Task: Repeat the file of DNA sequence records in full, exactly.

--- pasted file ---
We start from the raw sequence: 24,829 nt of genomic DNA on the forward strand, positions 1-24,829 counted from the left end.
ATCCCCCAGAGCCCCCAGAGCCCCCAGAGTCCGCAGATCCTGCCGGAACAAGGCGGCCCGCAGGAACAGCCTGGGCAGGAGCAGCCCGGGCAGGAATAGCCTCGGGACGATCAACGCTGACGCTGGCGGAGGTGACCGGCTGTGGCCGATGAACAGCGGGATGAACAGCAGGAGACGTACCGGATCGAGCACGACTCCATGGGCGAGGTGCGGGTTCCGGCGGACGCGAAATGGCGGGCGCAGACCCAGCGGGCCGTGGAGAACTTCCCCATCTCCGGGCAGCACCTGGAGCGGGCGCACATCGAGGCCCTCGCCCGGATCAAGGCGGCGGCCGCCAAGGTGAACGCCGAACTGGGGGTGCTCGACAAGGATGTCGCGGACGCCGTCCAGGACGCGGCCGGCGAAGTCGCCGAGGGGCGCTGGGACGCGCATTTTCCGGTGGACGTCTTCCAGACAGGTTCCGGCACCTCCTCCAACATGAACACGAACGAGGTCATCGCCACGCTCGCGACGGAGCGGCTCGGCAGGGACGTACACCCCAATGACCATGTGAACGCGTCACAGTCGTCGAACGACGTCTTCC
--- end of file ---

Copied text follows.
We start from the raw sequence: 24,829 nt of genomic DNA on the forward strand, positions 1-24,829 counted from the left end.
ATCCCCCAGAGCCCCCAGAGCCCCCAGAGTCCGCAGATCCTGCCGGAACAAGGCGGCCCGCAGGAACAGCCTGGGCAGGAGCAGCCCGGGCAGGAATAGCCTCGGGACGATCAACGCTGACGCTGGCGGAGGTGACCGGCTGTGGCCGATGAACAGCGGGATGAACAGCAGGAGACGTACCGGATCGAGCACGACTCCATGGGCGAGGTGCGGGTTCCGGCGGACGCGAAATGGCGGGCGCAGACCCAGCGGGCCGTGGAGAACTTCCCCATCTCCGGGCAGCACCTGGAGCGGGCGCACATCGAGGCCCTCGCCCGGATCAAGGCGGCGGCCGCCAAGGTGAACGCCGAACTGGGGGTGCTCGACAAGGATGTCGCGGACGCCGTCCAGGACGCGGCCGGCGAAGTCGCCGAGGGGCGCTGGGACGCGCATTTTCCGGTGGACGTCTTCCAGACAGGTTCCGGCACCTCCTCCAACATGAACACGAACGAGGTCATCGCCACGCTCGCGACGGAGCGGCTCGGCAGGGACGTACACCCCAATGACCATGTGAACGCGTCACAGTCGTCGAACGACGTCTTCC